A 1,500-year-old skeleton suggests that leprosy may have spread to England from Scandinavia. The bones of the male skeleton show changes consistent with the disease, scientists found, including a narrowing of the toe bones and damage to the joints.

DNA and isotope analyses confirm the leprosy diagnosis and suggest that the man was from southern Scandinavia, possibly the region that is now Denmark. The strain of leprosy he carries dates to the fifth or sixth century A.D.

“We didn’t expect to find leprosy at this early stage in Britain,” said Sonia Zakr­zewski, a bio-archaeologist at the University of Southampton in England and one of the study’s authors. She and her colleagues reported their conclusions in the journal PLOS One.

The skeleton was discovered in Great Chesterford in Essex, England, during the 1950s. The findings make a strong case for researchers to revisit museum collections and perform DNA analyses on skeletons that were discovered long ago, Zakrzewski said.

 

Beetle found, no sign of relatives

A newly identified beetle species in the wetlands of South Africa has no direct relatives on the continent, a study reports.

“To the uninitiated, it looks like yet another black beetle,” said David Bilton, an aquatic biologist at Plymouth University in England and an author of the report, published in Systematic Entomology. “The thing that’s interesting about this one is that it doesn’t have any relatives in the whole of South Africa.”

The diving beetle, Capelatus prykei, is about two-fifths of an inch long — large compared with other diving beetles. Although diving beetles are found worldwide — there are more than 4,000 species — DNA analysis revealed that the new species has no relatives in Africa. “Its closest relatives are in Australia and New Guinea, and in the Mediterranean,” Bilton said.

The beetle lives in the fynbos, an ecosystem in the Western Cape of South Africa. The climate is similar to the Mediterranean’s, contributing to great biodiversity. The region has also been climatically stable for about 9 million years, making extinctions rare.

The researchers know of only one living population of Capelatus, in Table Mountain National Park in South Africa. Other populations may have died out because of urban development, Bilton said.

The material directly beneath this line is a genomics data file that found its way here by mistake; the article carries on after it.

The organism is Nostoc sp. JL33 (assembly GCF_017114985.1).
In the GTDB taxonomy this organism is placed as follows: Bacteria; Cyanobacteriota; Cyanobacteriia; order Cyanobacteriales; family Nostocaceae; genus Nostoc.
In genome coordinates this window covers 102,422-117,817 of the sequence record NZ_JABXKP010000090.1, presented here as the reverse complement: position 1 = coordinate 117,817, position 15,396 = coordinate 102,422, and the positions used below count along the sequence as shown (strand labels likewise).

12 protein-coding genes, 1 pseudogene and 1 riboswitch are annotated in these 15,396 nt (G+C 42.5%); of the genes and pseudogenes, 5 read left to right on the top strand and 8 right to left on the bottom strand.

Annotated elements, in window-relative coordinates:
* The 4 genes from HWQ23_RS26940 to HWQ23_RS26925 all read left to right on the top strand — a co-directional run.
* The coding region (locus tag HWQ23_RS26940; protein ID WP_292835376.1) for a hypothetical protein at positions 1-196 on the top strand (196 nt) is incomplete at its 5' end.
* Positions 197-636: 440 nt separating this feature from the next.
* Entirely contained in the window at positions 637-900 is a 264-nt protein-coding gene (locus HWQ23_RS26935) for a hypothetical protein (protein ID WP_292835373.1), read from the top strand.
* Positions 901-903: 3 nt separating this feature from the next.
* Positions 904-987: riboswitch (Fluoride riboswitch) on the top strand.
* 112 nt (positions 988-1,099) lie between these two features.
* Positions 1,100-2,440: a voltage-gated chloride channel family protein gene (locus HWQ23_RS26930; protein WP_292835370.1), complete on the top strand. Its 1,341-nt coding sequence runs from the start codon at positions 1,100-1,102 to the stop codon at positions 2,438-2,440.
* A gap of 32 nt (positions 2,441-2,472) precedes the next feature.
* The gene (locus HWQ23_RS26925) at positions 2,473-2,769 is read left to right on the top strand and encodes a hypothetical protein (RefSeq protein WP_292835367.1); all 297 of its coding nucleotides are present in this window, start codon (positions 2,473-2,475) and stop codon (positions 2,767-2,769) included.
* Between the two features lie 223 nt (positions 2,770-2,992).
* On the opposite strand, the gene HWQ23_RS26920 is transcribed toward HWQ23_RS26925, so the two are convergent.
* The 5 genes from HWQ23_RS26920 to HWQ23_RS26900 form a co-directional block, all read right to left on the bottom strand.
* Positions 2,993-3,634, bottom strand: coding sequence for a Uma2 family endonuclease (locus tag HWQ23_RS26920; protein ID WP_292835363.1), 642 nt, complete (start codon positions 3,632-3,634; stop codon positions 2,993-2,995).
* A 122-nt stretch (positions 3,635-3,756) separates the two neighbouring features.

Evidence of particle decay

Smashing protons together in search of strange particles, scientists at the Large Hadron Collider near Geneva said they have discovered signs of particle decays that have long been predicted, but have never before been seen.

The decay pattern of the two B mesons, described in the journal Nature, could help researchers test the limits of the standard model of particle physics and probe unexplained cosmic phenomena, including the existence of dark matter and the dearth of antimatter in the universe. Three years after the discovery of the Higgs boson — a find that earned the theorists who predicted its existence a Nobel Prize — CERN’s Large Hadron Collider has been upgraded to search for particles at even higher energies than before.

 

Wearing red may alter perception

Heads up, men : Pulling on a bright red shirt in the morning may change the way people perceive you.

According to a study published in Biology Letters, most of us think men dressed in red look more aggressive, dominant and angry than if they were clad in gray or blue.

The research team, led by anthropologist Diana Wiedemann of Durham University in England, points out that male zebra finches with red leg bands get more access to resources, and some monkeys have been known to avoid people wearing red.

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